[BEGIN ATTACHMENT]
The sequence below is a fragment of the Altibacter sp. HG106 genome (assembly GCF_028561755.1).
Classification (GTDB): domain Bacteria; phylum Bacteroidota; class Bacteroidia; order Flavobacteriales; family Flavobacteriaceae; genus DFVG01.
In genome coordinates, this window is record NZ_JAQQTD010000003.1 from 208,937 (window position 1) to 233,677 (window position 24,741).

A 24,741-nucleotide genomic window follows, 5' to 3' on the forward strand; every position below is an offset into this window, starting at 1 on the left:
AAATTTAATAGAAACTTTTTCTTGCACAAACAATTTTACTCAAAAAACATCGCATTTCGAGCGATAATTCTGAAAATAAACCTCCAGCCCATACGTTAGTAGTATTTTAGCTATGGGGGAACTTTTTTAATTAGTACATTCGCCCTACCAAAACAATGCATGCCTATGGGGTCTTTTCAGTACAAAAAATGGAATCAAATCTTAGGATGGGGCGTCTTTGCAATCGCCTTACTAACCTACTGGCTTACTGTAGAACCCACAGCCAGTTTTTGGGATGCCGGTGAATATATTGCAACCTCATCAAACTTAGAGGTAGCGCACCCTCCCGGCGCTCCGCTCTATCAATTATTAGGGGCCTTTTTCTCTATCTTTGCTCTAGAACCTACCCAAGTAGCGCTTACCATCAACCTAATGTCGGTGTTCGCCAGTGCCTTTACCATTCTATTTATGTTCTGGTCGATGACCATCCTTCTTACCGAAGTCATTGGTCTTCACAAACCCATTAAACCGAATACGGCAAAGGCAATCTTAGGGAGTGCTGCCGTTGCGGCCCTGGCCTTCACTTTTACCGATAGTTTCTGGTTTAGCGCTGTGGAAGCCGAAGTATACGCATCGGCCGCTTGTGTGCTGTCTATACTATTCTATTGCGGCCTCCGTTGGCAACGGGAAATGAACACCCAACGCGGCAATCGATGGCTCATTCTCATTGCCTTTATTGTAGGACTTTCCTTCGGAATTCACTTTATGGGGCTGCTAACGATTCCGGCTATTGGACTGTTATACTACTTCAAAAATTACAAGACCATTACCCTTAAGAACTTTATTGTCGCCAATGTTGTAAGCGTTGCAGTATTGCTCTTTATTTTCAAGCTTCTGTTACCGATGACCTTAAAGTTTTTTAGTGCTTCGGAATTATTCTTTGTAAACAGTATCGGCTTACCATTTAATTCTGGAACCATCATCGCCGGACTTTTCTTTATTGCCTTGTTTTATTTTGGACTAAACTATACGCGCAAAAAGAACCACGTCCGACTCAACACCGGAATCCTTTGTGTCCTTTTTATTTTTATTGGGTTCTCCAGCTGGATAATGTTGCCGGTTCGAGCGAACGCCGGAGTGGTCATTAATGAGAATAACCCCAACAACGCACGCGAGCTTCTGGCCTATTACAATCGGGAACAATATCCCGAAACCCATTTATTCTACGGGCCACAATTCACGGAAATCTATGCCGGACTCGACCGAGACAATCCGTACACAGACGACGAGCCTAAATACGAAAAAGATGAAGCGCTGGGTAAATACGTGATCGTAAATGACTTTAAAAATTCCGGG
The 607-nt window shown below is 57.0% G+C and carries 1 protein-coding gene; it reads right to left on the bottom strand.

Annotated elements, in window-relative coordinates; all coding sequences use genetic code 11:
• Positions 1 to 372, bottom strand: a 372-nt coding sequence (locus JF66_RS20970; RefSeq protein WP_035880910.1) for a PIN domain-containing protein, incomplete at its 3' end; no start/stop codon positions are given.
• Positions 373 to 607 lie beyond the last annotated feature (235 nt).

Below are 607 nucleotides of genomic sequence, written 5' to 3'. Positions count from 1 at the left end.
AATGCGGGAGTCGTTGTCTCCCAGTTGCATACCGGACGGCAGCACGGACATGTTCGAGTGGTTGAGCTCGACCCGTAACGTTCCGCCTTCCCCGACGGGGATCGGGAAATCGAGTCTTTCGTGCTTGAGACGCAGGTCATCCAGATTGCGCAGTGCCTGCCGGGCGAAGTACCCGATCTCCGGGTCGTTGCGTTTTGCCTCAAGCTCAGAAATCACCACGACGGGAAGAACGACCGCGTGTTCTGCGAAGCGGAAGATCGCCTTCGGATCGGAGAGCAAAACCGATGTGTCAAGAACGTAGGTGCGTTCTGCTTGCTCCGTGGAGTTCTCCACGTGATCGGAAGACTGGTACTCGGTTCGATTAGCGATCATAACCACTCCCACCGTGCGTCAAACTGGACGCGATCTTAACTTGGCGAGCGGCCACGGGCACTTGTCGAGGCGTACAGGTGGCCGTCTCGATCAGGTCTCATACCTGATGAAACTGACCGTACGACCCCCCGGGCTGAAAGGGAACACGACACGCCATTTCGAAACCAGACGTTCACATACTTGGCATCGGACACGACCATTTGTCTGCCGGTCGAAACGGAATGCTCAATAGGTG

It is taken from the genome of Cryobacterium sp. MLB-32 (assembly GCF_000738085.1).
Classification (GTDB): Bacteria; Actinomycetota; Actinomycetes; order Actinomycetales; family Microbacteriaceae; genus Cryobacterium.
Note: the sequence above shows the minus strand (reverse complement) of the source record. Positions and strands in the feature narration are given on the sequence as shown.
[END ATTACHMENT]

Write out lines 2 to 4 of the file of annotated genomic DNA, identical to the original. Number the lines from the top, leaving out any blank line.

Classification (GTDB): domain Bacteria; phylum Bacteroidota; class Bacteroidia; order Flavobacteriales; family Flavobacteriaceae; genus DFVG01.
In genome coordinates, this window is record NZ_JAQQTD010000003.1 from 208,937 (window position 1) to 233,677 (window position 24,741).

A 24,741-nucleotide genomic window follows, 5' to 3' on the forward strand; every position below is an offset into this window, starting at 1 on the left: